Galila Barzilai’s Eyes

Galila Barzilaï has an obsession with eyes. Her collection, which is piled into the annex of her home outside Brussels, is a huge assortment of fine art, flea market finds, and eye-themed knick-knacks, with many pieces still wrapped in unopened boxes. The playful collection is a reflection of Galila’s character, charming with a sense of humor, but also thought provoking and serious. It spills over into her house, where nearly every surface is covered in eyes, even her jewelry and shoes.

Each year the Genevan watchmaker Vacheron Costantin releases an art book titled Collectors’ Island, and this is the third of three stories I shot for the this year’s project. The first can be viewed here, it’s about a guy who is obsessed with plastic. The second can be viewed here, it’s about the man with the largest collection of Vinyl records in the world.

Galila's home overflows with all kinds of art and objects, but beneath the apparent madness lies a profound inner coherence. Here she is wearing Body Object, 2011, by Katherin Borst.

The most significant works in this display are Juul Kraijer's Untitled (2004), two versions of Les Yeux by Henri Foucault, and Jonathan Callan's Act of Will.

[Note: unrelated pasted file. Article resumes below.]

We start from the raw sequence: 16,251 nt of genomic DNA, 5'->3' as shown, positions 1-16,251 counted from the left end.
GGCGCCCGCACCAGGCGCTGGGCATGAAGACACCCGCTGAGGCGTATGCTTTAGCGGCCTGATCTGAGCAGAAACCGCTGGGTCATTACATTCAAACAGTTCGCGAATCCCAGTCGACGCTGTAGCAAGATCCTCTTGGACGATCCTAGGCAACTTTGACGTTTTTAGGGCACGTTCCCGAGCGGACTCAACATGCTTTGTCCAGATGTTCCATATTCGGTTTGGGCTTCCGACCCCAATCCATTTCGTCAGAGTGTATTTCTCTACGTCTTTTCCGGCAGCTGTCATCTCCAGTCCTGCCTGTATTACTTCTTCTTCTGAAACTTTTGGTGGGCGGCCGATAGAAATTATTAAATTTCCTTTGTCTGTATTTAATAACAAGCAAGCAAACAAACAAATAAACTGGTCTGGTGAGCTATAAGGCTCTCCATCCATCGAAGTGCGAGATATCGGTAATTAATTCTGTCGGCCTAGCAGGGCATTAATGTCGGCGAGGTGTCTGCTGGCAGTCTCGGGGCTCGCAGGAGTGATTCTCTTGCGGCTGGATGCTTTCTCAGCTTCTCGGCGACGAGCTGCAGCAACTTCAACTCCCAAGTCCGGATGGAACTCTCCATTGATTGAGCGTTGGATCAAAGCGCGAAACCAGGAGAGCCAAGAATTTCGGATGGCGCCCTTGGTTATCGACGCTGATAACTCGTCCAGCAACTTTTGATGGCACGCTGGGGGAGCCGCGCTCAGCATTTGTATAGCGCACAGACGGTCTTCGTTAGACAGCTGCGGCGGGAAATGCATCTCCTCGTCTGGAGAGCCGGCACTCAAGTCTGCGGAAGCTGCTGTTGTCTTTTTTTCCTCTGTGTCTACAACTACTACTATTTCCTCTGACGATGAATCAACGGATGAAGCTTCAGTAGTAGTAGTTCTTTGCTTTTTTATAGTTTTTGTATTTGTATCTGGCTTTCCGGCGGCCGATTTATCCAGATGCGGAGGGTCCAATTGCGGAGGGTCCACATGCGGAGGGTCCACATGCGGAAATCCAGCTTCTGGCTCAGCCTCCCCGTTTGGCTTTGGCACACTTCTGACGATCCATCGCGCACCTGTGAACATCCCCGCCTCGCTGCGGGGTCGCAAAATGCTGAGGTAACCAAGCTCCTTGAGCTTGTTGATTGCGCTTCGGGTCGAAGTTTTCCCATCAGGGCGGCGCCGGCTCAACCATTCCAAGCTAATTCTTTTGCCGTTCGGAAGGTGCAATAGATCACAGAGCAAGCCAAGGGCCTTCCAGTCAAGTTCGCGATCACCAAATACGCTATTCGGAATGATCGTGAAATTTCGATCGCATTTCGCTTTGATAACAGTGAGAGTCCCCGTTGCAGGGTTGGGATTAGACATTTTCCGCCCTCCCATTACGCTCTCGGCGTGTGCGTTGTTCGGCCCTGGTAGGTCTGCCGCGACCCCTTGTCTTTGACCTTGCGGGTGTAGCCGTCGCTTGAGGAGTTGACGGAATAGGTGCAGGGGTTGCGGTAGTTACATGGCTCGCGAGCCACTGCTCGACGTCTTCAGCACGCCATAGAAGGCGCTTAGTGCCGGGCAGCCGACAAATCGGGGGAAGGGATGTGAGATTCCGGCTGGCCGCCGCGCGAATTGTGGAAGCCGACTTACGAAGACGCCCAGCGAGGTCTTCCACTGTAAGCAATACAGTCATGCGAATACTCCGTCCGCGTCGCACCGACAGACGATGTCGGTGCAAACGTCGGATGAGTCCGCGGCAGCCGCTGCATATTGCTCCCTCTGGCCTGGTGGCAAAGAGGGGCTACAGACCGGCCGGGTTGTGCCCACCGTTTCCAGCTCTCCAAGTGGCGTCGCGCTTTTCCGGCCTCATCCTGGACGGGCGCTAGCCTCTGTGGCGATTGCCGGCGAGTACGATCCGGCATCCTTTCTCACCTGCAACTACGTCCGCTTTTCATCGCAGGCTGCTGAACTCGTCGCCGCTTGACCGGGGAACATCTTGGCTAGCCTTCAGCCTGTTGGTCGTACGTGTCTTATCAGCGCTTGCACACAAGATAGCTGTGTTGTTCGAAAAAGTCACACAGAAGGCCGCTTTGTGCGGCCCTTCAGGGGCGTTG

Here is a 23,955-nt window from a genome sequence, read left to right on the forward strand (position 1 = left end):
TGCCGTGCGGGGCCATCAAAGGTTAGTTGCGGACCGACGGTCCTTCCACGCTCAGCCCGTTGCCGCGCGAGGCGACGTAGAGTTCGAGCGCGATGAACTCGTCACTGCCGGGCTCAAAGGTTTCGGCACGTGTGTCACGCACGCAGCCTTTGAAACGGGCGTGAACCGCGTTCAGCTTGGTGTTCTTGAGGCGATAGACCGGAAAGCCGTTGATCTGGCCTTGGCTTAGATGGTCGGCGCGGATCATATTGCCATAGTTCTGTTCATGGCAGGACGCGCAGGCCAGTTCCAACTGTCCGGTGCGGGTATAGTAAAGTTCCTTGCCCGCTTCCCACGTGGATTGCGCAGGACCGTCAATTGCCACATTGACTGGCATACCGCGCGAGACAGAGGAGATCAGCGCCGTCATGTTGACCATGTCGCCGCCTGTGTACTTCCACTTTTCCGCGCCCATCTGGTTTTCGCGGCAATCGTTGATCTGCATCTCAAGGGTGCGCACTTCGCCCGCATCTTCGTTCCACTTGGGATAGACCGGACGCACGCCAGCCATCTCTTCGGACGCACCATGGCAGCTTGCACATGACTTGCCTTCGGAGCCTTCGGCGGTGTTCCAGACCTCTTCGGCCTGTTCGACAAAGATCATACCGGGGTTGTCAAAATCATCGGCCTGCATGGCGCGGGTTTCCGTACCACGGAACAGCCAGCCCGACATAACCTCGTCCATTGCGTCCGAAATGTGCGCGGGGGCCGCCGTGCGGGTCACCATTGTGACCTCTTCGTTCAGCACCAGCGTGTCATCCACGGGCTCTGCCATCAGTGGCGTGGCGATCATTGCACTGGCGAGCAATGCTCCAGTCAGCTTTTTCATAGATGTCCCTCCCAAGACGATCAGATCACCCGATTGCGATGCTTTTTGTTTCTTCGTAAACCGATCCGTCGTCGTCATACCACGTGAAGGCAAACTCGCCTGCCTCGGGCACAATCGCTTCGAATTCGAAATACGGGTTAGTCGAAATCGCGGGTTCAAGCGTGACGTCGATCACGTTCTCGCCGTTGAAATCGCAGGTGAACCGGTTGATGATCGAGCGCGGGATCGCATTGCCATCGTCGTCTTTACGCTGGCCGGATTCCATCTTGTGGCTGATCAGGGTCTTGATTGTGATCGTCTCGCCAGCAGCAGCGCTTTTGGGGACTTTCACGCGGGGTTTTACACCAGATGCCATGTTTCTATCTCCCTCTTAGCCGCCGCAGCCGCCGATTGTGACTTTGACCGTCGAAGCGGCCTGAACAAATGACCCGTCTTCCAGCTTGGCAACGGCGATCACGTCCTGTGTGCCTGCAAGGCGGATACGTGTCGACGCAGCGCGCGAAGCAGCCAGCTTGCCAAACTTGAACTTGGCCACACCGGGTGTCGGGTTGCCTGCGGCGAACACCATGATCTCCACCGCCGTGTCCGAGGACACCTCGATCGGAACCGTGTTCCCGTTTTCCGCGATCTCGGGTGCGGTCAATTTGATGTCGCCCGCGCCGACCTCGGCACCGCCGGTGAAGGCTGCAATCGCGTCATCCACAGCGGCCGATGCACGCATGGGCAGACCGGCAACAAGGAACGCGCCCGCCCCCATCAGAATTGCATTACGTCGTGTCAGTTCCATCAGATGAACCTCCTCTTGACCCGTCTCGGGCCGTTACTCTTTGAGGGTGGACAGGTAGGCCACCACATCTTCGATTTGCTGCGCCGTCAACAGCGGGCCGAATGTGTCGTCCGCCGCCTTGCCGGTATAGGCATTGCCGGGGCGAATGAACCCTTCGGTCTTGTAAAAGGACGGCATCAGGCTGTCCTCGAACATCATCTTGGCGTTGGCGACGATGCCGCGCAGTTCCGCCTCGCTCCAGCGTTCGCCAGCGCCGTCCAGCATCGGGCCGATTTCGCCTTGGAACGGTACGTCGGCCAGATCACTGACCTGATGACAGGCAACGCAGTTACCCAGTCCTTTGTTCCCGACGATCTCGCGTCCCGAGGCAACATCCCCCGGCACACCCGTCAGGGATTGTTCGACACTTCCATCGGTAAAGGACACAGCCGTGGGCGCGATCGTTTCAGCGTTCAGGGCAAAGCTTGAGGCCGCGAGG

At home, Barzilai surrounds herself with an organized chaos made up of pieces from her "Eyes" collection, many of them by artists and talents that she discovered herself.

Tetsumi Kundo, Cage, 1978.

Yeux en cristal (45), 1920.

Daniel and Geo Fuchs, Famous Eyes, Portrait of Howard Schatz; Anne Collier's Eye, 2004 and Jonathan Baldock's Ascetism, 2008.

Jacques Van Overstraeten, Miroir.

Galila's passion for surrealism can be seen in works like My Content by The Blue Notes, 1996; Veilleur Burkinabe by Richard Di Rosa, 1999; Peeping Tom by Thomas Israel, 2006; L"oeil by Nicola L, 1969; Mr. Eyes 10 by Martin Nunez, 2010; Mark Nagata's Giant Eyezon, 2009 and Nico Vascellari's Broken Landscapes (1), 2007.

Many thanks to Studio Sibling for the invaluable creative direction and to Lara LoCalzo for her exceptional production work. All captions written by Jeanette Zwingenberger.

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